However, when we hate others because they don’t believe in the same things as we do, then we are living in an infested swamp, where we need to watch ourselves constantly in order not to get contaminated by those around us that are not like us or don’t follow the same path as we do”.

    I feel sorry for Kiumars and others like him that choose to live in such a hate filled swamp.

    Reply
  7. Puzzled

    June 8, 2009 12:21 am

    Farnaz:

    I am the Anonymous person and I assume you were addressing the question to Kiumars.

    I believe it matters a great deal what happens in Iran or anywhere else because the World is so much smaller and if you live in Teheran and I live in Dallas Texas we are hours away versus years away from each other and there is no escaping the news even if a State censors it. (Those pictures are egregious but I am glad they are being broadcast around the World)

    It matters to me what happens to Iranian prisoners of conscience because I am “involved in Mankind” as the great English metaphysical poet John Donne wrote, and if I don’t care or show concern for people who are oppressed, who will speak up for me if I am oppressed and the death tolling bell could be for me.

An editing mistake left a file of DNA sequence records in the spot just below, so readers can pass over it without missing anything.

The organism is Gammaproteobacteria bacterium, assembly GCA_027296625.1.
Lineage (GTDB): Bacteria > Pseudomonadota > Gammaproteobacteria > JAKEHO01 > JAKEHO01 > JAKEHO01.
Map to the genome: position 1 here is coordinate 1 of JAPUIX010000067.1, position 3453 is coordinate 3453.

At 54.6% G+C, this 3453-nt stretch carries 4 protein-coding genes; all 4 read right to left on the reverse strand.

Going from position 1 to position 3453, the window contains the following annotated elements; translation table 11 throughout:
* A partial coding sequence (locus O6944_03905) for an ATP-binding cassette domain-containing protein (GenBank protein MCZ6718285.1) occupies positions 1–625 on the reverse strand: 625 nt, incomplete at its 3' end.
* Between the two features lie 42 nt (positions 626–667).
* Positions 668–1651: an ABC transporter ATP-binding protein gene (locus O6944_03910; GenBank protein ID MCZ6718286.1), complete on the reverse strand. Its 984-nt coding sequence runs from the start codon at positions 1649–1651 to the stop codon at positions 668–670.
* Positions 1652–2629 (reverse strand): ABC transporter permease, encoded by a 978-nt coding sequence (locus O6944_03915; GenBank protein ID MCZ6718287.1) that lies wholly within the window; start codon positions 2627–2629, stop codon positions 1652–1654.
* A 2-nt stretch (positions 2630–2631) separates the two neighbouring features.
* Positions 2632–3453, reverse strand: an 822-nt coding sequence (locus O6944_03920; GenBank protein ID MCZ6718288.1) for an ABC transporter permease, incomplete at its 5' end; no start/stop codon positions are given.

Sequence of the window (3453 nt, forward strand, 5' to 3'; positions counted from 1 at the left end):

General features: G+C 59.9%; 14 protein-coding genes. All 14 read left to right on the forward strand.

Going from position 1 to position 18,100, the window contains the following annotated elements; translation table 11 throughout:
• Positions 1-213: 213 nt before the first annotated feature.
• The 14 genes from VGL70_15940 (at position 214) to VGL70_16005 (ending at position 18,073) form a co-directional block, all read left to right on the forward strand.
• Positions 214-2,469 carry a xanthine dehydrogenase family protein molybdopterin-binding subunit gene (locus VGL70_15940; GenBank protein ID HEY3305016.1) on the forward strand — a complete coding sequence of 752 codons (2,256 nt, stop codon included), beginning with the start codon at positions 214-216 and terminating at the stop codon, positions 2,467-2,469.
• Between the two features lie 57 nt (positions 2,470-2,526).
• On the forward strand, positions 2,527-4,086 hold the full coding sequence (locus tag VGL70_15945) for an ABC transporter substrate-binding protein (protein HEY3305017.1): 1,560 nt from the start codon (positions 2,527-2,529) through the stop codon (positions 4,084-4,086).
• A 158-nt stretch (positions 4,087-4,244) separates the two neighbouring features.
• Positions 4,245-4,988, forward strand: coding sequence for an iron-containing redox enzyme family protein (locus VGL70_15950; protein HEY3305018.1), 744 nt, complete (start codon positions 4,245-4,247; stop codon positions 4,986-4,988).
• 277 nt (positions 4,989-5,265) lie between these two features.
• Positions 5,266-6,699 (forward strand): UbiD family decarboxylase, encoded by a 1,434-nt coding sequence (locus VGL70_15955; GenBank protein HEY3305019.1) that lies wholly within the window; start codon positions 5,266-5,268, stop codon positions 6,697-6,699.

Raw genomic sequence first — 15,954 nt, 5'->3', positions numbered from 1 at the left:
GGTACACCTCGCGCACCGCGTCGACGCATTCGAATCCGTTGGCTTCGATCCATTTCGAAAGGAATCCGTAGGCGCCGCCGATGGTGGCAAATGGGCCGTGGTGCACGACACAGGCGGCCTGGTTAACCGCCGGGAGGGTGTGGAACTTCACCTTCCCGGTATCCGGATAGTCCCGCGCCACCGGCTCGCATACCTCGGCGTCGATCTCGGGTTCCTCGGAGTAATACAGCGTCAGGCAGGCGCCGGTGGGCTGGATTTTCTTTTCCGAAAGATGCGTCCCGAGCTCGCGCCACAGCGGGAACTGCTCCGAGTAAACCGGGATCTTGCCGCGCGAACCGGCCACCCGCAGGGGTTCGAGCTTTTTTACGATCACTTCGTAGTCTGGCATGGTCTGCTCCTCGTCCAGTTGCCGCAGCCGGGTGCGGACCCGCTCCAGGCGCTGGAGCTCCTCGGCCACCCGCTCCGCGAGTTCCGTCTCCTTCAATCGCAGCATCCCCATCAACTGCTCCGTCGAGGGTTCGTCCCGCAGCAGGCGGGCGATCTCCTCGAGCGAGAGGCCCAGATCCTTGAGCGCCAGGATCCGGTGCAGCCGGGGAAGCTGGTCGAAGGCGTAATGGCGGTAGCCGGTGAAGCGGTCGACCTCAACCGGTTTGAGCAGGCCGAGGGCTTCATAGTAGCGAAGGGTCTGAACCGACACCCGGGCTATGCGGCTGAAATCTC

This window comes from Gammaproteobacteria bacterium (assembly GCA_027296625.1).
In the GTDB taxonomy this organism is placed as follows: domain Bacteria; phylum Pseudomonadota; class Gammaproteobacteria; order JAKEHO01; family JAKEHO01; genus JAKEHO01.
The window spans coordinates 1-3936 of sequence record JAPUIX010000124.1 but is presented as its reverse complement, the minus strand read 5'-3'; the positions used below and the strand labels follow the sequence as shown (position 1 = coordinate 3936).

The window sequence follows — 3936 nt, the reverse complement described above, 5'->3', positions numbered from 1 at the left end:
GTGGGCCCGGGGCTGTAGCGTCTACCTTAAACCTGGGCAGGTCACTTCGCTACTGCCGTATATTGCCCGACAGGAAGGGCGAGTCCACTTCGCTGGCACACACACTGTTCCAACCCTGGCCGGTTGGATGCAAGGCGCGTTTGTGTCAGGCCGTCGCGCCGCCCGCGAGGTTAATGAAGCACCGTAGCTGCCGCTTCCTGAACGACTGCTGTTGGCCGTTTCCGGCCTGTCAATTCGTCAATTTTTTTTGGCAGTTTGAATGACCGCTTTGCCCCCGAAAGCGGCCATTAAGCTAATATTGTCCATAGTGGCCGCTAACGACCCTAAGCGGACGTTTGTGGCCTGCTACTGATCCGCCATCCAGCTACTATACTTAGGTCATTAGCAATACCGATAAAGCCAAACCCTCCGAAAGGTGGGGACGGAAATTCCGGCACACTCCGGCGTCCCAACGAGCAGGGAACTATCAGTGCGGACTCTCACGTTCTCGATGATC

Kuimars could be based everywhere not only in Iran. He could be my neighbor.

    Reply
  8. Ali

    June 8, 2009 1:43 am

    Enshallah Kiumars jan understands by now that there is more to this story than what he reads in Kayhan. Hopefuly this will cause him to embark on his search after Truth. What this also means is that you Baha’is have to reach and teach more people.

    Aya Khamanei has been using Semnan as a test center on how best to defeat your Cause. As the Supreme Ruler of Iran for the past 20 years, he has personaly authorized and is still authorizing these persecutions against your coreligionist and Christian converts in Iran. He hides behind others and uses low level agents fearing conviction by International Criminal Court (like the president of Sudan) for his human rights and religeous rights violations once the case is taken there. But the enormity of these violations and his complete control over these actions is such that he can not not be held liable.

    Reply
  9. AR

    June 8, 2009 5:15 am

    I have two basic questions to ask Kiumars. I am sure he is inelligent enough to answer them. Christians also believe that Christ is the last one until His second coming. So, they do not accept Mohammed as a massenger of God.
    What would you do if ,in western counteries, they start herrasing Muslims? How about if they call ever single Muslim a terrorist and start arresting them?
    I would like to hear you comments. Thanks

    Reply
  10. Irani

    June 8, 2009 8:04 am